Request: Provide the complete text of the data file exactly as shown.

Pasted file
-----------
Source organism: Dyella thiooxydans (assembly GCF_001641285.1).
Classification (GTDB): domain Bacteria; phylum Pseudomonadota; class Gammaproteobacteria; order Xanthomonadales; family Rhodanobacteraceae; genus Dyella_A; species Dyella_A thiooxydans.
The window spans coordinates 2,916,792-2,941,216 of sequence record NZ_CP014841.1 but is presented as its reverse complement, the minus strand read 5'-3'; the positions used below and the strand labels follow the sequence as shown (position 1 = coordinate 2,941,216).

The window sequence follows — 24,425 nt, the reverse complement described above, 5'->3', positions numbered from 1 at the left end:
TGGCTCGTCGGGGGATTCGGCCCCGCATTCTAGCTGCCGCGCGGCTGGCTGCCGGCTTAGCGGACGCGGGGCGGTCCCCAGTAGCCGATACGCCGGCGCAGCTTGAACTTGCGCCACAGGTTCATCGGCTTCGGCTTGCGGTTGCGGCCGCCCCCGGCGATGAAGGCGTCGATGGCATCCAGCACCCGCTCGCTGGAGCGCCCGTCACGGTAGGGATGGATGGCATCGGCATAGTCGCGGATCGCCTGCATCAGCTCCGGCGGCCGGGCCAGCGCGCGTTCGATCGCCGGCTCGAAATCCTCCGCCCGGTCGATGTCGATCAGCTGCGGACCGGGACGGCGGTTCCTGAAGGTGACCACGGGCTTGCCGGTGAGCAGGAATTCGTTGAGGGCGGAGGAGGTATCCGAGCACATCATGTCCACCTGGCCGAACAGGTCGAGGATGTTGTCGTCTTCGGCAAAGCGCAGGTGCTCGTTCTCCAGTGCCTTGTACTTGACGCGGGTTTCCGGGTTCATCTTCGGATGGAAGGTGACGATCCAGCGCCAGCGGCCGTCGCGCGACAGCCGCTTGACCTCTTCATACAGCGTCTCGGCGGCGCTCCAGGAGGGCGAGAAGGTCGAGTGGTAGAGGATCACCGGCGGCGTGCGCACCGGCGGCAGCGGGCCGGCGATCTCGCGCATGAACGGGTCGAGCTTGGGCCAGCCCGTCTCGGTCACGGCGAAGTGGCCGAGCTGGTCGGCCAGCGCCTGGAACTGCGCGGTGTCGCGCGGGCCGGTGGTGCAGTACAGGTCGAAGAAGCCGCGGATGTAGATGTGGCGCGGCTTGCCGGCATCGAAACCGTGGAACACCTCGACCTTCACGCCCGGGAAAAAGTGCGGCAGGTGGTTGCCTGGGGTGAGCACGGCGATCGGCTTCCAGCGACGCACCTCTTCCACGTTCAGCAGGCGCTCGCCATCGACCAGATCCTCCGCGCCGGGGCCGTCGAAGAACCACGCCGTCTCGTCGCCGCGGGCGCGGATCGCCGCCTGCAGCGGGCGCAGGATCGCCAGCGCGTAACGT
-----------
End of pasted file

Source organism: Dyella thiooxydans (assembly GCF_001641285.1).
Classification (GTDB): domain Bacteria; phylum Pseudomonadota; class Gammaproteobacteria; order Xanthomonadales; family Rhodanobacteraceae; genus Dyella_A; species Dyella_A thiooxydans.
The window spans coordinates 2,916,792-2,941,216 of sequence record NZ_CP014841.1 but is presented as its reverse complement, the minus strand read 5'-3'; the positions used below and the strand labels follow the sequence as shown (position 1 = coordinate 2,941,216).

The window sequence follows — 24,425 nt, the reverse complement described above, 5'->3', positions numbered from 1 at the left end:
TGGCTCGTCGGGGGATTCGGCCCCGCATTCTAGCTGCCGCGCGGCTGGCTGCCGGCTTAGCGGACGCGGGGCGGTCCCCAGTAGCCGATACGCCGGCGCAGCTTGAACTTGCGCCACAGGTTCATCGGCTTCGGCTTGCGGTTGCGGCCGCCCCCGGCGATGAAGGCGTCGATGGCATCCAGCACCCGCTCGCTGGAGCGCCCGTCACGGTAGGGATGGATGGCATCGGCATAGTCGCGGATCGCCTGCATCAGCTCCGGCGGCCGGGCCAGCGCGCGTTCGATCGCCGGCTCGAAATCCTCCGCCCGGTCGATGTCGATCAGCTGCGGACCGGGACGGCGGTTCCTGAAGGTGACCACGGGCTTGCCGGTGAGCAGGAATTCGTTGAGGGCGGAGGAGGTATCCGAGCACATCATGTCCACCTGGCCGAACAGGTCGAGGATGTTGTCGTCTTCGGCAAAGCGCAGGTGCTCGTTCTCCAGTGCCTTGTACTTGACGCGGGTTTCCGGGTTCATCTTCGGATGGAAGGTGACGATCCAGCGCCAGCGGCCGTCGCGCGACAGCCGCTTGACCTCTTCATACAGCGTCTCGGCGGCGCTCCAGGAGGGCGAGAAGGTCGAGTGGTAGAGGATCACCGGCGGCGTGCGCACCGGCGGCAGCGGGCCGGCGATCTCGCGCATGAACGGGTCGAGCTTGGGCCAGCCCGTCTCGGTCACGGCGAAGTGGCCGAGCTGGTCGGCCAGCGCCTGGAACTGCGCGGTGTCGCGCGGGCCGGTGGTGCAGTACAGGTCGAAGAAGCCGCGGATGTAGATGTGGCGCGGCTTGCCGGCATCGAAACCGTGGAACACCTCGACCTTCACGCCCGGGAAAAAGTGCGGCAGGTGGTTGCCTGGGGTGAGCACGGCGATCGGCTTCCAGCGACGCACCTCTTCCACGTTCAGCAGGCGCTCGCCATCGACCAGATCCTCCGCGCCGGGGCCGTCGAAGAACCACGCCGTCTCGTCGCCGCGGGCGCGGATCGCCGCCTGCAGCGGGCGCAGGATCGCCAGCGCGTAACGT